Heat steal home court: LeBron responds

We all knew that was coming.  It was close in the end, but the Spurs had no answer for LeBron James, who started game 2 very slowly but ended up with 35 points and 10 rebounds.  Conversely, Tim Duncan started with 11 in the first quarter, but ended up only scoring 7 for the remainder of the game.

The atmosphere in the AT&T Center was strange last night.  It seemed flat.  The air conditioning was most certainly fixed – local media mentioned that the San Antonio Stars WNBA game the previous night had seen supporters wearing layers – and there seemed to be an air of apprehension among the Spurs fans.  They are, and remain, one of the best fan bases in basketball (well, outside of Greece, who has the best basketball fans in the world) but perhaps a wariness had developed among supporters, conscious of the fact that they might have gone too far in their mocking of LeBron James.

James might claim to ignore social media (particularly during the playoffs) and Bill Simmons might argue that “he’s not wired that way”, focusing more on the defeat in game 1 than the criticism he received, but there is no doubt that LeBron was very much aware that the world was laughing at him.  And, like he always does at this stage in his career, he responded in the most spectacular fashion.

For a stretch in the 3rd quarter, it seemed as though LeBron had keyed in on the bottom of the net – successive jump shots didn’t trouble the rim whatsoever.  The Spurs were still very much in the game, indeed they ended the 3rd with a 2 point lead, but apprehension grew in the stands and seemed to reflect the increasingly erratic Spurs offense.  Coach Popovich criticised his players for not moving the ball as the Spurs have been known to do for years and it was a fair criticism, but perhaps some credit should be given to the Heat’s defensive strategy, masterminded by Erik Spoelstra, which dared the Spurs to beat them one-on-one, luring them into a form of the game that the Heat is more comfortable with.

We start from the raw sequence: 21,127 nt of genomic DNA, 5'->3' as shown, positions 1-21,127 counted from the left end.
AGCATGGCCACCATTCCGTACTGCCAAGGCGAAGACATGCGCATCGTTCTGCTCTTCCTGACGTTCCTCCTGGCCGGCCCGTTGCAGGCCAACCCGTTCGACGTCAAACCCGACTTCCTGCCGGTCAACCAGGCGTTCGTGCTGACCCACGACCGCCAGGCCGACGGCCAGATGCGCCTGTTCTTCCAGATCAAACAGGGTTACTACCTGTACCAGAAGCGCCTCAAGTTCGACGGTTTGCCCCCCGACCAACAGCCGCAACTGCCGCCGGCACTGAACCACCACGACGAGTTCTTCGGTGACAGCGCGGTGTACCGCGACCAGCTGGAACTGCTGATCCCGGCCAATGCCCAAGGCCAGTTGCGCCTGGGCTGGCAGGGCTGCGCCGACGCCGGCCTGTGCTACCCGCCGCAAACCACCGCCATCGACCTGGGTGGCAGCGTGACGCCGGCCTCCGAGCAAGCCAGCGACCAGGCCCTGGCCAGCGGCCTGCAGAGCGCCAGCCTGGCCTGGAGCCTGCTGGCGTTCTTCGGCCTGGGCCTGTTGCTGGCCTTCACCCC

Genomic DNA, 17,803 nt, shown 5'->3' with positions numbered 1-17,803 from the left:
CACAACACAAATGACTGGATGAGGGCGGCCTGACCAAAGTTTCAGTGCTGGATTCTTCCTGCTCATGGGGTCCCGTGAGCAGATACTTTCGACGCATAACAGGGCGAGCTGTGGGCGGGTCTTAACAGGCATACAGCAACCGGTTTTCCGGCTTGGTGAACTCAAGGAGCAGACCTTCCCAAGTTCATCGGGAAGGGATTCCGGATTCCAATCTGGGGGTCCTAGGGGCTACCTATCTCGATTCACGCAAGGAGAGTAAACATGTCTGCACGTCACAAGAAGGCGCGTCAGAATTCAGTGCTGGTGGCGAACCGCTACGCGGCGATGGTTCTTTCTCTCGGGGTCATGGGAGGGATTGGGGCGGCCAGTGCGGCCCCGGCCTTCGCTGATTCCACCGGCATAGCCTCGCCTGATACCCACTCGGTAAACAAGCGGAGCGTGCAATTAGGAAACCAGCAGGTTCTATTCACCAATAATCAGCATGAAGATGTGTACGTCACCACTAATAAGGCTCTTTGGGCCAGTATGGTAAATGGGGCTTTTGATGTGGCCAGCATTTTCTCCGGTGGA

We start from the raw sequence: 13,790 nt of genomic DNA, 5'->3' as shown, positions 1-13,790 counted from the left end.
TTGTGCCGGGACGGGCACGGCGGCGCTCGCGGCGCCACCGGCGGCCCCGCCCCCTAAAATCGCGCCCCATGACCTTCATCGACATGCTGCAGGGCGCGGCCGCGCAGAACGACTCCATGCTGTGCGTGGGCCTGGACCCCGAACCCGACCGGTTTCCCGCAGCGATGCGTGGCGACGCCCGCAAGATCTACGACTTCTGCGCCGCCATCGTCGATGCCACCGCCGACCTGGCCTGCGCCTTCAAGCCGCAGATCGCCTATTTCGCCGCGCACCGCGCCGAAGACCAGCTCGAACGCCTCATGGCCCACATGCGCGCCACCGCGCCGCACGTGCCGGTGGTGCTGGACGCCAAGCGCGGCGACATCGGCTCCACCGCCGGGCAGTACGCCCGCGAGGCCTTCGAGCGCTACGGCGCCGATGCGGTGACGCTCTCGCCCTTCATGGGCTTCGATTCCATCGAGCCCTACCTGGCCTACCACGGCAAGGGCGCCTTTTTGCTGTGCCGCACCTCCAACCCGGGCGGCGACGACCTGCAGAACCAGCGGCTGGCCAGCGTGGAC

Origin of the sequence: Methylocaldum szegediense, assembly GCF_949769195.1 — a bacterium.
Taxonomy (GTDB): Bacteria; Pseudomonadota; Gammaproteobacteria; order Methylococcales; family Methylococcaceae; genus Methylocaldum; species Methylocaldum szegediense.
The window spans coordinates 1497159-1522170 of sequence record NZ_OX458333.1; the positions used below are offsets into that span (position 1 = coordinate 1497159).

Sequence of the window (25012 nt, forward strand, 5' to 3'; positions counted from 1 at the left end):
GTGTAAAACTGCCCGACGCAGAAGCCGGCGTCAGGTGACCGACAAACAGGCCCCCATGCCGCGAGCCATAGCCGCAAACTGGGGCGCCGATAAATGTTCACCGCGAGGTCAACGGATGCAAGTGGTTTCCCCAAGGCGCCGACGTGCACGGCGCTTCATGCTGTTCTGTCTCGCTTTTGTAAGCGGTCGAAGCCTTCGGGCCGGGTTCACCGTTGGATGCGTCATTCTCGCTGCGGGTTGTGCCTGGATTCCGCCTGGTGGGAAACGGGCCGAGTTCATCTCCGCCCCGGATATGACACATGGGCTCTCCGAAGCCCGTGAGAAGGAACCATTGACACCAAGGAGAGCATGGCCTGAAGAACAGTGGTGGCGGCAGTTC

Given I took the Spurs in 6, I expect them to take home court back on either Tuesday or Thursday, but they won’t relish facing the multi skilled monster that is LeBron James on this sort of form.


Andrew was something of a latecomer to the game of basketball, having given up rugby after leaving high school. Joining Edinburgh’s fabled Pentland Tigers, he quickly moved on to the East Lothian Peregrines in the Scottish national league before moving to Belfast where he played with Queens and then with Belfast Star. After a year in the superleague, he moved back to Scotland and played with the Scottish Rocks in the BBL. He “retired” (the McDermott rule for using the word “retire” instead of “stopped playing” does require you to have been paid to play, so technically he retired) and moved to Seattle where he began life as an academic, which currently sees him working at University College Dublin. He is a legitimate non-frontrunning Miami Heat fan, having taken up following the team in 2001.

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